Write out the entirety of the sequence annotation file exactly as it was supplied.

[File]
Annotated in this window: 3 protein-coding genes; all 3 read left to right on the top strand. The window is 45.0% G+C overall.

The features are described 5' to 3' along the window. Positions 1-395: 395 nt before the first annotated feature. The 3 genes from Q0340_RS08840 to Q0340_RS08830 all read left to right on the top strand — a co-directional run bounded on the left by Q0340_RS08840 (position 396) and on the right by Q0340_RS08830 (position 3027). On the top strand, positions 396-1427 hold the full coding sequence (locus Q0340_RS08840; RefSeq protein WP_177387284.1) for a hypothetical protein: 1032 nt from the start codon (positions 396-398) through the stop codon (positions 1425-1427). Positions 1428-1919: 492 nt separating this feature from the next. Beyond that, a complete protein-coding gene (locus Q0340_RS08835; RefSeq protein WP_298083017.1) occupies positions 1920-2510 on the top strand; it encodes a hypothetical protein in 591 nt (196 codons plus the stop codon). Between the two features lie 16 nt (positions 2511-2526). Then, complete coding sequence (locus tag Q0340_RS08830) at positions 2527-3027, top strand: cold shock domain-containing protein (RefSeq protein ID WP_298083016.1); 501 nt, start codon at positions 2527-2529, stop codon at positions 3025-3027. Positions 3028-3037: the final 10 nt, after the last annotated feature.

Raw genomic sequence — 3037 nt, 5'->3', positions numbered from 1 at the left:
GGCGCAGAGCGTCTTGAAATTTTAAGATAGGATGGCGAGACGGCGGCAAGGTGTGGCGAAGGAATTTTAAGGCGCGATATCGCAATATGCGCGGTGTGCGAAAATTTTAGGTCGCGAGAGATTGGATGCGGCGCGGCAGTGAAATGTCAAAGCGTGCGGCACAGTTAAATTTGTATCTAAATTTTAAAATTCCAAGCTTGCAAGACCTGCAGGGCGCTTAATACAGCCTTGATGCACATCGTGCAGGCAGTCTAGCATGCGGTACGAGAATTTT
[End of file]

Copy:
Annotated in this window: 3 protein-coding genes; all 3 read left to right on the top strand. The window is 45.0% G+C overall.

The features are described 5' to 3' along the window. Positions 1-395: 395 nt before the first annotated feature. The 3 genes from Q0340_RS08840 to Q0340_RS08830 all read left to right on the top strand — a co-directional run bounded on the left by Q0340_RS08840 (position 396) and on the right by Q0340_RS08830 (position 3027). On the top strand, positions 396-1427 hold the full coding sequence (locus Q0340_RS08840; RefSeq protein WP_177387284.1) for a hypothetical protein: 1032 nt from the start codon (positions 396-398) through the stop codon (positions 1425-1427). Positions 1428-1919: 492 nt separating this feature from the next. Beyond that, a complete protein-coding gene (locus Q0340_RS08835; RefSeq protein WP_298083017.1) occupies positions 1920-2510 on the top strand; it encodes a hypothetical protein in 591 nt (196 codons plus the stop codon). Between the two features lie 16 nt (positions 2511-2526). Then, complete coding sequence (locus tag Q0340_RS08830) at positions 2527-3027, top strand: cold shock domain-containing protein (RefSeq protein ID WP_298083016.1); 501 nt, start codon at positions 2527-2529, stop codon at positions 3025-3027. Positions 3028-3037: the final 10 nt, after the last annotated feature.

Raw genomic sequence — 3037 nt, 5'->3', positions numbered from 1 at the left:
GGCGCAGAGCGTCTTGAAATTTTAAGATAGGATGGCGAGACGGCGGCAAGGTGTGGCGAAGGAATTTTAAGGCGCGATATCGCAATATGCGCGGTGTGCGAAAATTTTAGGTCGCGAGAGATTGGATGCGGCGCGGCAGTGAAATGTCAAAGCGTGCGGCACAGTTAAATTTGTATCTAAATTTTAAAATTCCAAGCTTGCAAGACCTGCAGGGCGCTTAATACAGCCTTGATGCACATCGTGCAGGCAGTCTAGCATGCGGTACGAGAATTTT